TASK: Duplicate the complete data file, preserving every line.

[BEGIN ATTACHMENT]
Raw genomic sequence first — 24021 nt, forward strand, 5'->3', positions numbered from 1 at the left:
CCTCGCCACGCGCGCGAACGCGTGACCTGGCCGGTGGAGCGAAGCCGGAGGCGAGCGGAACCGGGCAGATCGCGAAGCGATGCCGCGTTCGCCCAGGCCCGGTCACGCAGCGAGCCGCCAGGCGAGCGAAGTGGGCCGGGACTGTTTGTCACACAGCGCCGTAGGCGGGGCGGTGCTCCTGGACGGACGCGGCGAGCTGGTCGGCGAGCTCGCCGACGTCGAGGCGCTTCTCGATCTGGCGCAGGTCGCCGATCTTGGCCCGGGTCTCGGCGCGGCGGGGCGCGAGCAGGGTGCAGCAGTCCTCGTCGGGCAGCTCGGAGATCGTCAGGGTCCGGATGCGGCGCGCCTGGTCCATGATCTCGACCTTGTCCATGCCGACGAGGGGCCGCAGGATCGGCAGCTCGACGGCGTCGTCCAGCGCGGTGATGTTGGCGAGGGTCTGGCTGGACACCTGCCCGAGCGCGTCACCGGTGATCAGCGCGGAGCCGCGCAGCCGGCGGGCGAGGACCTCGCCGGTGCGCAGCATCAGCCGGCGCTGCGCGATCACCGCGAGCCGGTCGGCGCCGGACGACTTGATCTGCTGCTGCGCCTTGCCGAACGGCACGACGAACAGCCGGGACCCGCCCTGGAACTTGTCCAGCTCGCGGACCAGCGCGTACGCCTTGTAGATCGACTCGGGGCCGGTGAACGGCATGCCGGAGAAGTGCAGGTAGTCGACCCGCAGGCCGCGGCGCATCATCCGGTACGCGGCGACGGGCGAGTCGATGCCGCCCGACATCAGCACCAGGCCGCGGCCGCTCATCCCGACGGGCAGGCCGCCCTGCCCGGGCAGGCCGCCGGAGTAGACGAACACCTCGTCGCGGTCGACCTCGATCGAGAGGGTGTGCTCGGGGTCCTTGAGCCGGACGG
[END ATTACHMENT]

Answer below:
Raw genomic sequence first — 24021 nt, forward strand, 5'->3', positions numbered from 1 at the left:
CCTCGCCACGCGCGCGAACGCGTGACCTGGCCGGTGGAGCGAAGCCGGAGGCGAGCGGAACCGGGCAGATCGCGAAGCGATGCCGCGTTCGCCCAGGCCCGGTCACGCAGCGAGCCGCCAGGCGAGCGAAGTGGGCCGGGACTGTTTGTCACACAGCGCCGTAGGCGGGGCGGTGCTCCTGGACGGACGCGGCGAGCTGGTCGGCGAGCTCGCCGACGTCGAGGCGCTTCTCGATCTGGCGCAGGTCGCCGATCTTGGCCCGGGTCTCGGCGCGGCGGGGCGCGAGCAGGGTGCAGCAGTCCTCGTCGGGCAGCTCGGAGATCGTCAGGGTCCGGATGCGGCGCGCCTGGTCCATGATCTCGACCTTGTCCATGCCGACGAGGGGCCGCAGGATCGGCAGCTCGACGGCGTCGTCCAGCGCGGTGATGTTGGCGAGGGTCTGGCTGGACACCTGCCCGAGCGCGTCACCGGTGATCAGCGCGGAGCCGCGCAGCCGGCGGGCGAGGACCTCGCCGGTGCGCAGCATCAGCCGGCGCTGCGCGATCACCGCGAGCCGGTCGGCGCCGGACGACTTGATCTGCTGCTGCGCCTTGCCGAACGGCACGACGAACAGCCGGGACCCGCCCTGGAACTTGTCCAGCTCGCGGACCAGCGCGTACGCCTTGTAGATCGACTCGGGGCCGGTGAACGGCATGCCGGAGAAGTGCAGGTAGTCGACCCGCAGGCCGCGGCGCATCATCCGGTACGCGGCGACGGGCGAGTCGATGCCGCCCGACATCAGCACCAGGCCGCGGCCGCTCATCCCGACGGGCAGGCCGCCCTGCCCGGGCAGGCCGCCGGAGTAGACGAACACCTCGTCGCGGTCGACCTCGATCGAGAGGGTGTGCTCGGGGTCCTTGAGCCGGACGG